Pak financial bodies to be hit by US law on Iran sanctions
Pakistan's financial bodies are set to bear the brunt of the strict US law on Iran sanctions which came into force today, as the country was not granted the necessary waiver extended so far to India and 19 others.
Pakistan along with Afghanistan is not among the 20 countries which, according to Secretary of State Hillary Clinton, have significantly reduced their import of oil from Iran.
The list of the 20 countries which were given the waive, was announced in three phases, the last two of them being China and Singapore.
In addition to China and Singapore, Belgium, Britain, the Czech Republic, France, Germany, Greece, India, Malaysia, Italy, Japan, the Netherlands, Poland, South Africa, South Korea, Spain, Sri Lanka, Taiwan and Turkey have been exempted so far.
US officials did not provide any explanation for not giving the necessary exemption to Pakistan in this regard, in the absence of which Pakistani financial institutions would be majorly impacted by the tough American sanctions on Iran.
"A total of 20 world economies have now qualified for such an exception. Their cumulative actions are a clear demonstration to Iran's government that Iran's continued violation of its international nuclear obligations carries an enormous economic cost," Clinton said in a statement.
According to the International Energy Agency (IEA), Iran's crude oil exports in 2011 were approximately 2.5 million barrels per day, and have dropped to roughly 1.5 million barrels a day, which in real terms means almost USD 8 billion in lost revenues every quarter.
When the EU oil embargo goes into effect on July 1, Iran's leaders will understand even more fully the urgency of the choice they face and the unity of the international community, Clinton said.
Later, a senior administration official said the sanctions on Iran's central bank and oil sector are having a significant effect on the Iranian government and its economy.
"Just yesterday you saw an Iranian official admit that sanctions have led, according to their own estimates, to a 20 to 30 per cent reduction in sales," the official said.
The US, the official said, would continue to implement these sanctions fully to achieve additional reductions. The official said the US would also continue to work with other oil producers to encourage increased production and development of their capacity so as to, again, maximise the impact on the Iranian government and deny the increase in oil prices that could allow them to make up for lost revenue.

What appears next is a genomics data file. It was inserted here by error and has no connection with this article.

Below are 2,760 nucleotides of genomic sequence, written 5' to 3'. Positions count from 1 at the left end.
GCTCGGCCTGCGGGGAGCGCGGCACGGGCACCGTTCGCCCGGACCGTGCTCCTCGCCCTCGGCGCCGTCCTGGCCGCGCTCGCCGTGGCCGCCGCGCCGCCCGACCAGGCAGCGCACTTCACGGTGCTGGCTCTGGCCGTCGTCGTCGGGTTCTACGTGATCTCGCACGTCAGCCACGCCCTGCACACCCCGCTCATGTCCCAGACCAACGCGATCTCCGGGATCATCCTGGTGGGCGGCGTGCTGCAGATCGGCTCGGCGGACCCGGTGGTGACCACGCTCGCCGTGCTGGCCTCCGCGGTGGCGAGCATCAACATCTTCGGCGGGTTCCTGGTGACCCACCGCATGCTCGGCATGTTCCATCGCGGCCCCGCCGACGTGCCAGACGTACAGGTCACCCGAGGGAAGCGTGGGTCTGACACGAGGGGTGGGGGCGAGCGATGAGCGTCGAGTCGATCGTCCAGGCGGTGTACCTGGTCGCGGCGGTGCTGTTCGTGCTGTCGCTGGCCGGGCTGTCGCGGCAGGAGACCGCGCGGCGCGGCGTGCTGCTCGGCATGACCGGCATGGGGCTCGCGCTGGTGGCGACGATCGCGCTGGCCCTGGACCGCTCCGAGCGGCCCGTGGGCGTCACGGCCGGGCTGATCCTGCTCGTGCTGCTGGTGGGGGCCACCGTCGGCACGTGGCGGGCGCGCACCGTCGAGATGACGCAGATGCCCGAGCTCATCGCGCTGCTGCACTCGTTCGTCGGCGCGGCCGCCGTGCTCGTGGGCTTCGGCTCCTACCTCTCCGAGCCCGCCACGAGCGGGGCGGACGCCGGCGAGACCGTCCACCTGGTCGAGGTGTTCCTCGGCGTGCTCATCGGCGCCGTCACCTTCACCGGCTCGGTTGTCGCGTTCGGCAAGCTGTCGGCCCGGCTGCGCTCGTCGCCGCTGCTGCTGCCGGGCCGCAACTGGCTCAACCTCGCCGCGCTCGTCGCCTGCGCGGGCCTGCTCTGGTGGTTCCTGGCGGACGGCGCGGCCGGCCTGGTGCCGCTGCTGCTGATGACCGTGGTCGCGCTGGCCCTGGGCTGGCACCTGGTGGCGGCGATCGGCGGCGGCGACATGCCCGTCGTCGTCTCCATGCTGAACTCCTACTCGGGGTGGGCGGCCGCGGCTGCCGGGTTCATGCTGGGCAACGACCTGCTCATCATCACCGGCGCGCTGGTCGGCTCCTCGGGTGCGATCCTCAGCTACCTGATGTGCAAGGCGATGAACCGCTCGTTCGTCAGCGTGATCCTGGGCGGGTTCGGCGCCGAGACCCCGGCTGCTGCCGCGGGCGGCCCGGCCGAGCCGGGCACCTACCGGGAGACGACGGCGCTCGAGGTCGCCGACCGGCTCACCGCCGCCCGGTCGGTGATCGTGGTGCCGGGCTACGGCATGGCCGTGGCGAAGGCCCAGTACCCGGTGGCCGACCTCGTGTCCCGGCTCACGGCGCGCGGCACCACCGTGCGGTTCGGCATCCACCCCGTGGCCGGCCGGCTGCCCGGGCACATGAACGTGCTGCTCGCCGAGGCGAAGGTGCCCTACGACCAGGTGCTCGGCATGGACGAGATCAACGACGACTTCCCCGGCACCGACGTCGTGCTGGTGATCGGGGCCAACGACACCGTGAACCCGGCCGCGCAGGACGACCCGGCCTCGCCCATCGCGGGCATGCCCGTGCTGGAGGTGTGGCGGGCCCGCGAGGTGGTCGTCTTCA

"While we will continue to monitor closely developments in the oil markets, including supply, demand, inventories and spare capacity, to assure that the market can continue to accommodate a reduction in purchases from Iran, we have every intention of maintaining these sanctions on Iran, keeping in mind... that we have the EU oil embargo that is coming fully online here, a process that will continue in the coming days, on July 1," the official said on condition of anonymity.
"So the Iranian regime's choice here has been to flout its international obligations, but they are paying an increasingly high price for that choice. And with these steps today and the steps we're prepared to take going forward, the costs are only going to rise further for Iran," he said.
It is in the Iranian interest to take concrete steps to address the international community's concerns and to abide by their international obligations, the official said.
"They have an opportunity to do so through the P5-plus-1 negotiations. They have not yet done that. But we will continue to reiterate to the Iranian government that we need to see concrete actions by them to come in line with their obligations, or else we are going to continue to ratchet up these sanctions," the official said.